It’s everybody’s favorite time of year – Hall of Fame voting season! Every year, we gnash our teeth and argue in circles over mostly stupid things. The most recent trend seems to center on excluding players who played during the “Steroid Era” (but not those who we perceive as being clean, because you can just tell…you know?), which completely avoids context and usually devolves into general shouting at clouds. And then there’s Curt Schilling, who deserves to be in, but is an all-around awful/racist/xenophobic human being…which was probably enough to keep him out (for now), but several writers have finally decided he was bad because he posted a picture a shirt implying journalists should be hanged. Which is awful, but that was the tipping point? Anyway, enough garbage – we’re here to talk about Trevor Hoffman’s candidacy.
First, let’s get this out of the way – Trevor Hoffman is a Hall of Famer. 601 saves (2nd), .887 save %, 3rd all-time in relief pitcher fWAR, etc. etc.. Subjectively, I believe anybody who was once the all-time leader in a major category should be in the Hall of Fame. The voters seem to agree Trevor belongs, with 67.3% of them voting for him on his first ballot. Hoffman’s first-year total was the highest ever achieved by a pitcher who threw exclusively in relief. It’s not a matter of if, but when.
Now, Hoffman’s enshrinement should not a slam dunk just because you are a Padres fan! I am a Padres fan. I love Trevor Hoffman. I watched 400 on tv, I made sure I was there for 500, and I made damn sure I was there for the record-breaking 479th save. I want to see him in the Hall of Fame ASAP because he’s a Padres legend. Also, because I like to see good and worthy people rewarded. Also, we need SOMETHING to celebrate in San Diego sports right now.
The biggest issue is that there are 34 players on the ballot and you are only allowed to pick 10 players. There are 15 (or so) players on the ballot who are worthy of serious consideration, most of whom do belong in the Hall of Fame. Whether you like it or not, position players and starting pitchers are almost always going to get the nod. Considering the 10 vote limit set by the BBWAA, this strategy makes more sense than most of us care to admit. If you ask me, those who refuse to change that rule are the parties at whom you should direct your ire.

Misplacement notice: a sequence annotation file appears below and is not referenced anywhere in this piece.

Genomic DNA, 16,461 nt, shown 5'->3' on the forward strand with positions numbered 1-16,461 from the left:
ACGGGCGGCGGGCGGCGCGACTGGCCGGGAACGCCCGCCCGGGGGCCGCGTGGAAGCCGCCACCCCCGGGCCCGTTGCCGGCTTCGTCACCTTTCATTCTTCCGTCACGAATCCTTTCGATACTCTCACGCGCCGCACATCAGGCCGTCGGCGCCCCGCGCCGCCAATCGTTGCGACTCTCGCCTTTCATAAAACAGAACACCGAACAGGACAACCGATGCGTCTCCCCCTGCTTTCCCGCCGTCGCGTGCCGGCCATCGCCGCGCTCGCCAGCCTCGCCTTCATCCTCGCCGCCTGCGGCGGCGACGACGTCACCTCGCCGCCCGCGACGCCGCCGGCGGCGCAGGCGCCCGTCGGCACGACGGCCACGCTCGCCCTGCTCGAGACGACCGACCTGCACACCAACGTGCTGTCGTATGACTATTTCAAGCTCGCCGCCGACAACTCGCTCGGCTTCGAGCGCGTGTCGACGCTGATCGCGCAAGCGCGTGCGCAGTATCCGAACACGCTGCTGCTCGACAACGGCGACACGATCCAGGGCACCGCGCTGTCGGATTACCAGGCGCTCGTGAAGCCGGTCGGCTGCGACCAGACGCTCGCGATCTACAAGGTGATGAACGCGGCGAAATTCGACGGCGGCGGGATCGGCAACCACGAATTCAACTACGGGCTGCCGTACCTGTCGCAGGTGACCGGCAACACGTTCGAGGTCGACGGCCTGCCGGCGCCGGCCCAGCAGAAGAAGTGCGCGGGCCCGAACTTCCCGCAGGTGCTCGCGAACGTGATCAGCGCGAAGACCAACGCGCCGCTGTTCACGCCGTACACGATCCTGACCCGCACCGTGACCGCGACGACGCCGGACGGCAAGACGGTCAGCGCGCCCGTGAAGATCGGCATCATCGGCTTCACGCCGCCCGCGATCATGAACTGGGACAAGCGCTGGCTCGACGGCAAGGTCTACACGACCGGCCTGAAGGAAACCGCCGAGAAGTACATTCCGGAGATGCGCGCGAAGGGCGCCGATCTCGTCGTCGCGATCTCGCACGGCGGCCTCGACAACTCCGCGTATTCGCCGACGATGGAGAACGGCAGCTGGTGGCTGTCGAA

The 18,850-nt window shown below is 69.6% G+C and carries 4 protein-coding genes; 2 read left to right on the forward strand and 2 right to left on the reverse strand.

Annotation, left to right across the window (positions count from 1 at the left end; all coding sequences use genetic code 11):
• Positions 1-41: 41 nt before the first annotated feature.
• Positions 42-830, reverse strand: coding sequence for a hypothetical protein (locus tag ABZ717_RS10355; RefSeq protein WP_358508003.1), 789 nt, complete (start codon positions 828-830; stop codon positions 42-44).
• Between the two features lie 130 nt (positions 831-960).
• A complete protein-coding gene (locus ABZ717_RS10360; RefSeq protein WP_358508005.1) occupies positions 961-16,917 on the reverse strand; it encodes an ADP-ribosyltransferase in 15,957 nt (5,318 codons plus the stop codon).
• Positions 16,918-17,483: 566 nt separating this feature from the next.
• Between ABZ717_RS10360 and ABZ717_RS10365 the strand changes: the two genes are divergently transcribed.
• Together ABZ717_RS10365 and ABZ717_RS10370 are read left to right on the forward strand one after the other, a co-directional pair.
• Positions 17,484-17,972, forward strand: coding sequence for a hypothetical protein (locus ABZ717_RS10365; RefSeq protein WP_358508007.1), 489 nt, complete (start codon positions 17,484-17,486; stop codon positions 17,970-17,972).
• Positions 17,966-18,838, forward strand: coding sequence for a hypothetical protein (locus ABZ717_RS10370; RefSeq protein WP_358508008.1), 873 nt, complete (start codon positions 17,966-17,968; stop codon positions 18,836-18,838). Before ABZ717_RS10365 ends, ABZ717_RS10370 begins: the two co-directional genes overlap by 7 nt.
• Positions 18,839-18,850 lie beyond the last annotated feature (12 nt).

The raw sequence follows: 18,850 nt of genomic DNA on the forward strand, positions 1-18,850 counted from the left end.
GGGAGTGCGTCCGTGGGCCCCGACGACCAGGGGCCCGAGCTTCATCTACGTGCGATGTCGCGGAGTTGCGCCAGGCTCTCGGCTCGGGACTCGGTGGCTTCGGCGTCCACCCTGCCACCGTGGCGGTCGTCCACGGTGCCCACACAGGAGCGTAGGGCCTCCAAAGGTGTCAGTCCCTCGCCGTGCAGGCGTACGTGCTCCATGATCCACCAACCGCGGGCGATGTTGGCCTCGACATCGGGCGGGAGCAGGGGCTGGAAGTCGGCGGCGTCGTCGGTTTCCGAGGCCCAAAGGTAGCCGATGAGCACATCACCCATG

Except for the writers who refuse to vote for relievers as a principle. These people have bad opinions. Most of them disregard closer and DH, holding on to their idealized version of how baseball should look while ignoring how the game has been played for over 40 years. These are positions of some importance, regarded as such during playing careers and shoved aside upon retirement. “He was ONLY a relief pitcher” or “He was ONLY a DH”. Neither of those arguments make sense, and it’s just idiotic when combined.
I’ve also seen fans who are concerned about Trevor being “overshadowed” by going in after Rivera, or with Rivera, or perhaps another East Coast candidate who could draw a massive crowd. As someone who made the trip out to Cooperstown for Tony Gwynn’s induction ceremony, let me tell you how silly this is. Gwynn/Ripken drew the largest crowd in the history of the Baseball Hall of Fame. I’m probably underestimating the Baltimore contingent by saying it looked to me to comprise about 80% of the crowd. Everybody’s there to have a good time, and the one thing you will find at the HOF is that everybody who made the trek LOVES and respects baseball. There aren’t many fans who make the flight/drive out to a New York backwater who are tepid about the game. They’re all there to pay homage to the greatest who ever played, and this is the lucky weekend where YOUR guy enters the club. It’s a celebration.
It didn’t make the experience any less incredible, being so “outnumbered” – the other fans were great! The museum itself doesn’t play favorites – everything you see is divided equally amongst all of the inductees. Nobody’s being short-changed by the Hall of Fame. The only one shaping your Hall of Fame weekend experience is you.
I’m not here to tell anybody how to act. If you want to yell at every writer who leaves Hoffman off of their ballot – fine. That’s your business. If you want to be upset if Hoffman doesn’t make the HOF this year, have at it (I’ll be right there with you). I’m proposing that we, collectively, try to look at things a little more objectively and consider the reasoning before doing so. While we might want him in “today”, and he deserves to get in “today”, it’s okay if it ends up being “tomorrow”. We’ll live. “Tomorrow” WILL happen, and that’s still a pretty good place to be.
After all, the man Trevor Hoffman passed for the all-time saves record, Lee Smith, is in his final year of eligibility – and he’s not getting in. That’s a damn shame.
The Vocal Minority posts every Monday. LOL NO WE DON’T. I hope Trevor gets in this year and writing this was a huge waste of time. Subtweet me on Twitter.